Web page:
Download figure to PowerPoint

Skin tolerability and amount of used steroid

The skin tolerability assessment data based on the reported subjective symptoms throughout the study are presented in Table 2. The average amount of used HC within the first study week was 6.03 g per volunteer.

Table 2. Skin tolerability assessment: Percentage (number) of volunteers reporting the respective symptom using a standardized questionnaire. AC-o/w formulation containing licochalcone A (Glycyrrhiza Inflata root extract), decanediol, menthoxypropanediol and ω-6-fatty acids, HC-1% hydrocortisone, AL- w/o formulation containing licochalcone A and ω-6-fatty acids; conform with the application, the data for AC and HC refer to D7 and for AL to D28 (n = 18)
SymptomACHCAL
Erythema5.6% (1/18)5.6% (1/18)0.0% (0/18)
Scaling0.0% (0/18)5.6% (1/18)0.0% (0/18)
Skin dryness5.6% (1/18)5.6% (1/18)0.0% (0/18)
Burning11.1% (2/18)16.7% (3/18)5.6% (1/18)
Stinging0.0% (0/18)0.0% (0/18)0.0% (0/18)
Skin tightness5.6% (1/18)5.6% (1/18)0.0% (0/18)
Itch22.2% (4/18)11.1% (2/18)5.6% (1/18)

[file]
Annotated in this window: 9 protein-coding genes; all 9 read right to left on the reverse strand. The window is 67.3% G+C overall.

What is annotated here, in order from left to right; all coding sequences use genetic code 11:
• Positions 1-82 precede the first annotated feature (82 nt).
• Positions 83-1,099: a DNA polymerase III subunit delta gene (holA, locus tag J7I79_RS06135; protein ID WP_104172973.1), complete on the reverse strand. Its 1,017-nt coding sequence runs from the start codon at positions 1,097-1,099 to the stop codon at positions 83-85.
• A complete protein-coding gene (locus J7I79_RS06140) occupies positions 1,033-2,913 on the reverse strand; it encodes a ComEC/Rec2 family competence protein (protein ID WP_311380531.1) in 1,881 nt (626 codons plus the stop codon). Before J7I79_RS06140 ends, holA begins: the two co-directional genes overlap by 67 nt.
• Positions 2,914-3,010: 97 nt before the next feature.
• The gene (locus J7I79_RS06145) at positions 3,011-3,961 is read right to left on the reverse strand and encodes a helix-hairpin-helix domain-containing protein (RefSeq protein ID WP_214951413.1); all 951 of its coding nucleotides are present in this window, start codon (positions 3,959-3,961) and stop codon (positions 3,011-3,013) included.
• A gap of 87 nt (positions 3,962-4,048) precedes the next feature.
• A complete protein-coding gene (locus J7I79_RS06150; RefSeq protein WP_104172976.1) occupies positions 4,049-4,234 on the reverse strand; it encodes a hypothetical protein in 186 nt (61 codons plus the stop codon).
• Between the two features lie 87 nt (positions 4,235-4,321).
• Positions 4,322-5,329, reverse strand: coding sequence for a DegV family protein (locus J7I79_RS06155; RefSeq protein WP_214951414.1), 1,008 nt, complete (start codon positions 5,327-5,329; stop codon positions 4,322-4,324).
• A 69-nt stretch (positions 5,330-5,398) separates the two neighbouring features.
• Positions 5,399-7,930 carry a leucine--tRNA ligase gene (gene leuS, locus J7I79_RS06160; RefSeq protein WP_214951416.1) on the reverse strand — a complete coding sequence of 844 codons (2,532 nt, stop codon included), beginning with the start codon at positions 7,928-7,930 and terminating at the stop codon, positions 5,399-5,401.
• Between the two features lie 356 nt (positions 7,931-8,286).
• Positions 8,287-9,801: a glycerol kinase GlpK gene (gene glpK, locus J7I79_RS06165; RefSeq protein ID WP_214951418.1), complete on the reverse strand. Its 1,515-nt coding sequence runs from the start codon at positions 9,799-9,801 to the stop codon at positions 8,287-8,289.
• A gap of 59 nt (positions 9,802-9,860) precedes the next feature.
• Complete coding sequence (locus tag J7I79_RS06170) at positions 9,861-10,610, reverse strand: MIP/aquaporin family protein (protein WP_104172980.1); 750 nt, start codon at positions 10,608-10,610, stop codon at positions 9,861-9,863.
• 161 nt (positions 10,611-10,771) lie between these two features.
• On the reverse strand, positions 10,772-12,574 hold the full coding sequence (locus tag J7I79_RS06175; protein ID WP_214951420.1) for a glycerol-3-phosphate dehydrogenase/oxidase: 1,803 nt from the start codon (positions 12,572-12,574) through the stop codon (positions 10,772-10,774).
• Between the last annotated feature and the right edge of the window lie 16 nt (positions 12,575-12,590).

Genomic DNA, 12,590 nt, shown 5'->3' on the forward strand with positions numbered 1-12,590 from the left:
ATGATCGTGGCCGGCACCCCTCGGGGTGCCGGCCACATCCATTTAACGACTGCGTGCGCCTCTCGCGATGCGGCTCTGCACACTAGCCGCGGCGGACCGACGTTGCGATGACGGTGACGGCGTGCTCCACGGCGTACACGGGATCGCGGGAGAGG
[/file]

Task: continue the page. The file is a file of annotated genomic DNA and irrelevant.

Other0.0% (0/18)0.0% (0/18)5.6% (1/18)

Discussion

  1. Top of page
  2. Abstract
  3. Introduction
  4. Materials and methods
  5. Results
  6. Discussion
  7. References

In the present study, we have shown that the stand-alone application of an emollient, tailored to target inflammation, pruritus, compromised barrier function and pathogenic bacterial colonization is an efficient and safe approach for improvement of mild to moderately severe AD flares. As 1% HC, the 1-week twice daily application of AC lead to significant reduction in the severity of signs and symptoms, improvement of the skin barrier function and decrease in lesional skin S.aureus colonization density. There were no significant differences with respect to the time frame and the scale of exerted effects between the study arms; in addition to the efficacy of AC, the findings for comparable outcomes between the emollient (AC-AL) and hydrocortisone (HC-AL) arm at the end of the study suggest the steroid-sparing potential of the emollient regimen.